I had a brief moment of doubt that it was just too good to be true, but after scrambling all night up at Big Pine Lakes and hiking down the next day, my feet were still as comfortable and blister-free as could be! In addition, it dipped down to below freezing that night with winds up to 30-40 mph.  My feet stayed warm and toasty, even when I was outside the tent during dinner.  I was so excited that I literally got home and ordered their wool sock bundle that night!

During the last weekend of January, I really put my Bear Feet Co. socks to the test and took them snowshoeing.  Unfortunately, I didn’t think to bring gaiters, and my shoes were soaked by the end of the day (think walking in puddles for the last 4 miles of our hike).  I expected the worst when I got to the car and changed into dry shoes, but even though they were soaked, not a single blister was to be had on either of my feet!  I was legit in shock.  How many socks do you know that don’t rub blisters when they become wet? Huh?


Anyway, enough blister talk.  Aside from being scientifically-proven not to rub blisters, they are also super soft, padded on the bottom of the sock, and have a reinforced toe and heel! The wool insulates the foot to keep it warm during cold temperatures and cool when it is hot outside.  Perfect sock conditions for any pleasurable hike.  Bonus: each purchase comes with a cutie free sticker!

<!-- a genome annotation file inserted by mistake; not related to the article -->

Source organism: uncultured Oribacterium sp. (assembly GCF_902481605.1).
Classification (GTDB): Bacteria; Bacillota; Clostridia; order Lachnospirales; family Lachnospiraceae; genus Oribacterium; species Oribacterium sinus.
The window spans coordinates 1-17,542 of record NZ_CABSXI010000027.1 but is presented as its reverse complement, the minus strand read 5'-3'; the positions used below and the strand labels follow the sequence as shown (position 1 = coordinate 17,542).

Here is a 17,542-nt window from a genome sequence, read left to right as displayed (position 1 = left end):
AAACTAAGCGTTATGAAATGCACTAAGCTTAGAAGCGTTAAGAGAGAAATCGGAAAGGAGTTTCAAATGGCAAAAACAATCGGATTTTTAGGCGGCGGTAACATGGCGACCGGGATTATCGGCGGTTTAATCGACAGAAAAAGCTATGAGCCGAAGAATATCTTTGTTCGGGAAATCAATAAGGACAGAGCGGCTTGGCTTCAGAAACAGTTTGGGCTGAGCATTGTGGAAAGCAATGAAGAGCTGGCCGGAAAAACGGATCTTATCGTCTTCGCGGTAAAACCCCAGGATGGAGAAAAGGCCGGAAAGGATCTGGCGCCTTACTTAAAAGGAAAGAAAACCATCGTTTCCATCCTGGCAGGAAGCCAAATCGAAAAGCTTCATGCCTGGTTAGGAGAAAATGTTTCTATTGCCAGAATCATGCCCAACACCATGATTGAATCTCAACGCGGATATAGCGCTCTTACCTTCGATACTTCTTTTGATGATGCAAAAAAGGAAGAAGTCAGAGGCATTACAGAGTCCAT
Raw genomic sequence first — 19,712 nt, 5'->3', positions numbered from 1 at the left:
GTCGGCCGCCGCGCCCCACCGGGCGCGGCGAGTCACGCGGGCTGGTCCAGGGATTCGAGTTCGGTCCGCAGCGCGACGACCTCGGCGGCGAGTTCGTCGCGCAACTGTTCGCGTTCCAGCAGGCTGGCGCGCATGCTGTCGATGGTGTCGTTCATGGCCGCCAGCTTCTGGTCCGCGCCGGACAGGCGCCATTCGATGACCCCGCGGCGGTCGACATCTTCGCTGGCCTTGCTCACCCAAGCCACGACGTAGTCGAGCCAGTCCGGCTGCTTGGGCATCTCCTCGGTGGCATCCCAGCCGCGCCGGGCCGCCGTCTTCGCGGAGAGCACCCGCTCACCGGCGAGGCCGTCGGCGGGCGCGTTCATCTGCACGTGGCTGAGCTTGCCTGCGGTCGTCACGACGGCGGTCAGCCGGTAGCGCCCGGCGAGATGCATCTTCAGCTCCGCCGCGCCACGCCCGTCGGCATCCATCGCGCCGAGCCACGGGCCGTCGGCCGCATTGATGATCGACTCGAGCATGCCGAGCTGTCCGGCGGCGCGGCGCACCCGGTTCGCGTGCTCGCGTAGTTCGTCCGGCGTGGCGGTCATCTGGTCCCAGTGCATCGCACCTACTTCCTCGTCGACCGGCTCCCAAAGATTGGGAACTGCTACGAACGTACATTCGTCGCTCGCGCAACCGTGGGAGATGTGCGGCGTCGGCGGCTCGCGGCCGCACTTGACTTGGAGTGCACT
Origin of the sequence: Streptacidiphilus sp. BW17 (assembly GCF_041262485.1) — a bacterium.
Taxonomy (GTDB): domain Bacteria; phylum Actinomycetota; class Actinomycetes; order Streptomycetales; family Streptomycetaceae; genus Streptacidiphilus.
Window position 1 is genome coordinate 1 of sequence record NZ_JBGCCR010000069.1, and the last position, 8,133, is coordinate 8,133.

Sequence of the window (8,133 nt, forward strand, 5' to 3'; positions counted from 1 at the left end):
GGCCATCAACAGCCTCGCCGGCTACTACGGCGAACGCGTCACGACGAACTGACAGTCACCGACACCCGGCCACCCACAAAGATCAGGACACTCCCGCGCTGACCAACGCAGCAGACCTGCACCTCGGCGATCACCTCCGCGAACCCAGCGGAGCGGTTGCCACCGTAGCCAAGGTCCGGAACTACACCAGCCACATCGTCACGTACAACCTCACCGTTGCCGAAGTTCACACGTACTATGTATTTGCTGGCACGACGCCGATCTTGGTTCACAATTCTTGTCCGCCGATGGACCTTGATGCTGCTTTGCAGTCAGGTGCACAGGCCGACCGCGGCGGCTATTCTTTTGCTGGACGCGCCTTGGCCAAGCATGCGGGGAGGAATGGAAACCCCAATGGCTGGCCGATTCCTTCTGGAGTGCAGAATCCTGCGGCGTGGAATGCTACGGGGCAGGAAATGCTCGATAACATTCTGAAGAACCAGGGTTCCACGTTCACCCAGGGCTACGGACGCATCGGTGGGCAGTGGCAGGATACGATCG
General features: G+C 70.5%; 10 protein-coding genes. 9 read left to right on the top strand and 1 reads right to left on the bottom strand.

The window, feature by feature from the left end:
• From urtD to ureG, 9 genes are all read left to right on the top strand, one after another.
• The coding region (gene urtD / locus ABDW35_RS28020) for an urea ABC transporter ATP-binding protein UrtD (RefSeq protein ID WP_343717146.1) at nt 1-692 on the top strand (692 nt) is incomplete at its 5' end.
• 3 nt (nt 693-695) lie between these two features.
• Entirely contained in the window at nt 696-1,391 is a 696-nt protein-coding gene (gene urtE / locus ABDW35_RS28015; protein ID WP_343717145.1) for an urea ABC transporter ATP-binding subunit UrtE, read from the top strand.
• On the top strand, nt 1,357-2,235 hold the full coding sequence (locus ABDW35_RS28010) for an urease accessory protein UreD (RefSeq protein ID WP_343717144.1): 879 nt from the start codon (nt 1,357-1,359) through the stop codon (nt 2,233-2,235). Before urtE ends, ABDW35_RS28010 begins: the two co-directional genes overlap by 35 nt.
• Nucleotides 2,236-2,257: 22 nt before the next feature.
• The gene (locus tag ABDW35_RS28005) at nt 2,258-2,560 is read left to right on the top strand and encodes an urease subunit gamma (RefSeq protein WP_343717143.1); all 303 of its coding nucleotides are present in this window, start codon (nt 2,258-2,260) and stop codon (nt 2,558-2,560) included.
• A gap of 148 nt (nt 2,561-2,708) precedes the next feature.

Not only do Bear Feet Co. make hiking socks, but they recently started selling ski socks as well!  Of course, I had to try out a pair, and as soon as I got home from my ski trip, I ordered two more!  Now, I’m going to be honest here… there is one (1) thing I look for in a ski sock: the ability to peel my ski boots over said ski sock in less than 10 seconds.  Well, lo and behold, I got my boots on in less than FIVE, which, to me, is the ultimate PR of getting ski boots on.  The fact that they also didn’t make my calves feel like they were suffocating was just icing on the cake at that point.  I was sold before I even started skiing.


If you are interested in trying out a pair of Bear Feet Co. socks for yourself, head over to their website.  They are priced extremely well for such a durable and dependable sock.  As a thank you for checking out this gear review, use my code MEGHIKES for an additional 20% off of your order!*

*Disclaimer: Although I’ve recently partnered up with Bear Feet Co. and am able to give you guys a discount, it in NO WAY affects my review of this product.  My opinion now is the exact same as it was after my first time using these socks.  I literally bought five pairs of these socks (at full price! *gasp*!) before becoming an Ambassador to Bear Feet Co.  In writing this gear review and offering you 20% off, it is my hope that you’ll love these socks just as much as I do!

If you have any questions about Bear Feet Co. hiking socks (or if you purchase a pair and love them!), let me know in the comments below or by emailing me at!

2 comments on “Gear Review: Bear Feet Co. Hiking Socks

  1. Pingback: A Study in Hiking Shoes – MEG HIKES

  2. Pingback: My Complete Packing List for the John Muir Trail – MEG HIKES